By Jim Forsyth
SAN ANTONIO, Feb 6 (Reuters) - The U.S. Army will make military personnel injured in the 2009 shooting attack at the Fort Hood base in central Texas eligible for the Purple Heart and civilians injured eligible for the Medal for Defense of Freedom, military officials said on Friday.
Lawyers for 40 military personnel and civilians killed or wounded in the attack have petitioned to have the incident be declared an act of terrorism, which would open the door for the medals and allow them to receive certain benefits.
"The Purple Heart's strict eligibility criteria had prevented us from awarding it to victims of the horrific attack at Fort Hood," Secretary of the Army John McHugh said.
"Now that Congress has changed the criteria, we believe there is sufficient reason to allow these men and women to be awarded and recognized with either the Purple Heart or, in the case of civilians, the Defense of Freedom medal."
Then Army Major Nidal Hasan, an American-born Muslim, opened fire on unarmed soldiers preparing for deployment on Nov. 5, 2009, killing 13 people and wounding 32 others in what he later called retaliation for U.S. wars in the Muslim world.
The Army had previously designated the shooting to be "workplace violence" on the grounds that Hasan was not only an enemy combatant, he was a fellow soldier, and there was no evidence that the attack was directed by a foreign enemy.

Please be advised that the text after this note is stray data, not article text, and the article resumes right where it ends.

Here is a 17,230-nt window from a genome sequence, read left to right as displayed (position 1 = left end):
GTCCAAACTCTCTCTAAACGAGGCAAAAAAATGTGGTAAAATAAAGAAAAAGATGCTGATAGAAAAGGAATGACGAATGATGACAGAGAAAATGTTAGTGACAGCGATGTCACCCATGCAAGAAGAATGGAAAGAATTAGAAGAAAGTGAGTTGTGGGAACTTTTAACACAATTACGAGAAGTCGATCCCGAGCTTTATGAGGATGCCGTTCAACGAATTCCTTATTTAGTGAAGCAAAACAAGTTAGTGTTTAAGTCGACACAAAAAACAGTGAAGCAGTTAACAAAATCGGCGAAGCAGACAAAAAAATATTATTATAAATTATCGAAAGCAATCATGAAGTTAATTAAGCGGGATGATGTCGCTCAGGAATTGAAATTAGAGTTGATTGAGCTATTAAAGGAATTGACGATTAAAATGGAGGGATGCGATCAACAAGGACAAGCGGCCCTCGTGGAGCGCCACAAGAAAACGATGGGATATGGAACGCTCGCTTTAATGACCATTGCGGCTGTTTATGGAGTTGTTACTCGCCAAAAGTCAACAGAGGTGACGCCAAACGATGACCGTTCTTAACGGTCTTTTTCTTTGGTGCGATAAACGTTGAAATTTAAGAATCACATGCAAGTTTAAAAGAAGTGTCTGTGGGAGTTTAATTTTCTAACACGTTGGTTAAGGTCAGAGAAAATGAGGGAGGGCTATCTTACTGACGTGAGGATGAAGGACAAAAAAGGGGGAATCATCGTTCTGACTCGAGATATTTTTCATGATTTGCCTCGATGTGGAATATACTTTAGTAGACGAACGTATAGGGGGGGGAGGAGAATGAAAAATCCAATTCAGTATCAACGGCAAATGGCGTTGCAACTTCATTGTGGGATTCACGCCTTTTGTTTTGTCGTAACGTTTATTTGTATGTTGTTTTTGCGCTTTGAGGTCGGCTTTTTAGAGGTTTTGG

But Congress inserted language into the National Defense Authorization Act of 2015 which expanded the eligibility for the Purple Heart by stating it should cover an attack if the perpetrator was in communication with foreign terrorists or inspired by one.
U.S. Representative John Carter, a Republican whose district includes Fort Hood, was among those who fought for the awards.
"The victims of this attack have struggled and suffered, and been abandoned by this Administration," Carter said. "No more. Today is a day of victory and I am honored to have fought on their behalf.
Attorney Neal Sher, who has represented the wounded and the families of those killed in a lawsuit against the government seeking the award, said today's announcement is "long overdue."
In addition to the medal itself, the award also confers additional benefits, from Veterans Administration health care to combat related special compensation to burial at Arlington National Cemetery.
Hasan was convicted of murder in 2013 and was sentenced to death. (Writing by Jon Herskovitz; Editing by Bernard Orr)